When I started SUMMA, the high school theological debate camp, I named it partly for the Summa Theologiae––“the Summa,” for short. SUMMA, the camp, highlights faith’s intellectual dimension. According to the Summa, the book, our intellect is like an appetite. As David’s eye was attracted to the beauty of Bathsheba, our mind’s eye is drawn to truth. We call this attraction “reason.” Aquinas writes; “As the good denotes that towards which the appetite tends, so the true denotes that towards which the intellect tends.”

If truth is the sun, sometimes our sight of it is fogged by other appetites. David had broken three of the ten commandments (the sixth, seventh, and tenth, if you are keeping score) but he was oblivious. Nathan the prophet found a way to lift the fog. Lawyer-like, he caught the king’s attention with the case of a poor, honest sharecropper and his beloved lamb. David’s first job had been tending sheep, so he could relate. A selfish plantation owner took the poor man’s lamb to feed his party guests. The king was livid. “Is this for real?” “For real.” David’s appetite for justice burned. “That Simon Legree will pay!” he swore. Coming from a king that was a verdict, not an empty threat. Nathan had him. He drew out his mirror and held it to the king’s face. Look close, he said. You are that man. “The moment of truth.”

“We must no longer be children,” Paul writes to the Ephesians. “We must grow up,” he says, by “speaking the truth in love.” At SUMMA, the camp, the highest honor, “the SUMMA Prize,” is awarded to the camper who best shows us how that’s done. The prize is one thousand dollars. That is one way to make our point that truth and love are intertwined.

Often, finding truth takes expertise: science, logic, math. Aquinas’s expertise was logic and it took him years to learn. Not everyone would have the skill even if they afford the time. By God’s design, love requires no expertise. Everyone can understand and anyone can do it if they will. “It is evident,” Aquinas writes, “that not all are able to labor at learning and for that reason Christ has given a short law. Everyone can know this law and no one may be excused from observing it based on ignorance. This is the law of divine love.”

For a counterpoint, Franklin Roosevelt once compared our nation’s moral progress to our scientific progress unfavorably, which might suggest that finding truth is easier than loving. According to Jon Meacham, Roosevelt had drafted a speech to give on Thomas Jefferson’s birthday, April 13. This was 1945. The speech was discovered on Roosevelt’s desk in Warm Springs, Georgia, April 12, the day he died. This is FDR:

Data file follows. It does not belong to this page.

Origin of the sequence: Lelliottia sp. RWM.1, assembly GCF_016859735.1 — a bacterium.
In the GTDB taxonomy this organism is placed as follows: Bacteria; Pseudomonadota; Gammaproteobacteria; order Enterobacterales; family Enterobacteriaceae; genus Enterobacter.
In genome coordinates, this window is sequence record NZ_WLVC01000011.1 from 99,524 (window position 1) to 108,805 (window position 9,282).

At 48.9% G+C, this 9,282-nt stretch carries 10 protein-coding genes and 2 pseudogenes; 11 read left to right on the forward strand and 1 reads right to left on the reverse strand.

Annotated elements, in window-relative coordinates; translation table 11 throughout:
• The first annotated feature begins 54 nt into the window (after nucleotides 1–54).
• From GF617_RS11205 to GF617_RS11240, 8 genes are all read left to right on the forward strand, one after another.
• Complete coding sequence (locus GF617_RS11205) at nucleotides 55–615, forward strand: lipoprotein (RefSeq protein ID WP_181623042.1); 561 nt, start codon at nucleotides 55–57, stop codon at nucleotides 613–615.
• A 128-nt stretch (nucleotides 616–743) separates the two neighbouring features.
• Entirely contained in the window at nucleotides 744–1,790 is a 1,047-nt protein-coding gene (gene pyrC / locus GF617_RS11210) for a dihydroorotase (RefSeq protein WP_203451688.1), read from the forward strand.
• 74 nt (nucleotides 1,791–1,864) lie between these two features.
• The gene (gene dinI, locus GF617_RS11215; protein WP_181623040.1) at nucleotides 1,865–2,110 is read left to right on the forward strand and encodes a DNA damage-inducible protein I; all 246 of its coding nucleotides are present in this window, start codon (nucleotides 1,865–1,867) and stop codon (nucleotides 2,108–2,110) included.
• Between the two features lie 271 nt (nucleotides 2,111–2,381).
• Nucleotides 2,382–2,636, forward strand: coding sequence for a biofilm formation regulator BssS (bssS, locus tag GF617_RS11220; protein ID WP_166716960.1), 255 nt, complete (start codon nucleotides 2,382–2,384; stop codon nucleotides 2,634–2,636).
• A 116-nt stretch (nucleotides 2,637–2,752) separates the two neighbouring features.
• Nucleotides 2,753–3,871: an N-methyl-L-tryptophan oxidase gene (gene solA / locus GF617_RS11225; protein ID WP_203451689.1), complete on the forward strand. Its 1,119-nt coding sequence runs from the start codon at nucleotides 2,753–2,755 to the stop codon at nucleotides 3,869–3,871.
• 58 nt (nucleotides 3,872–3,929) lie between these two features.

Today, science has brought all the different quarters of the globe so close together that it is impossible to isolate them one from another . . . Today we are faced with the preeminent fact that, if civilization is to survive, we must cultivate the science of human relationships—the ability of all peoples, of all kinds, to live together and work together in the same world, at peace. . . . Let us move forward with strong and active faith.

That’s from Meacham’s book The Soul of America: The Battle for our Better Angels. From 1776 to now, the book tracks our national ups and downs in answering to what what Lincoln called “the better angels of our nature.” Meacham wrote the book because he thinks we need to listen much more closely to those better angels now. Who could disagree?

Aquinas and Roosevelt were both right. Aquinas, because only an Isaac Newton could discover calculus; and Roosevelt because, once discovered, truth is ours to keep. Libraries are full of it. Love is more like breakfast—we have to make it every morning. Aquinas called theology the “Queen of Sciences” because it's the science that has to reckon with both the library and the kitchen.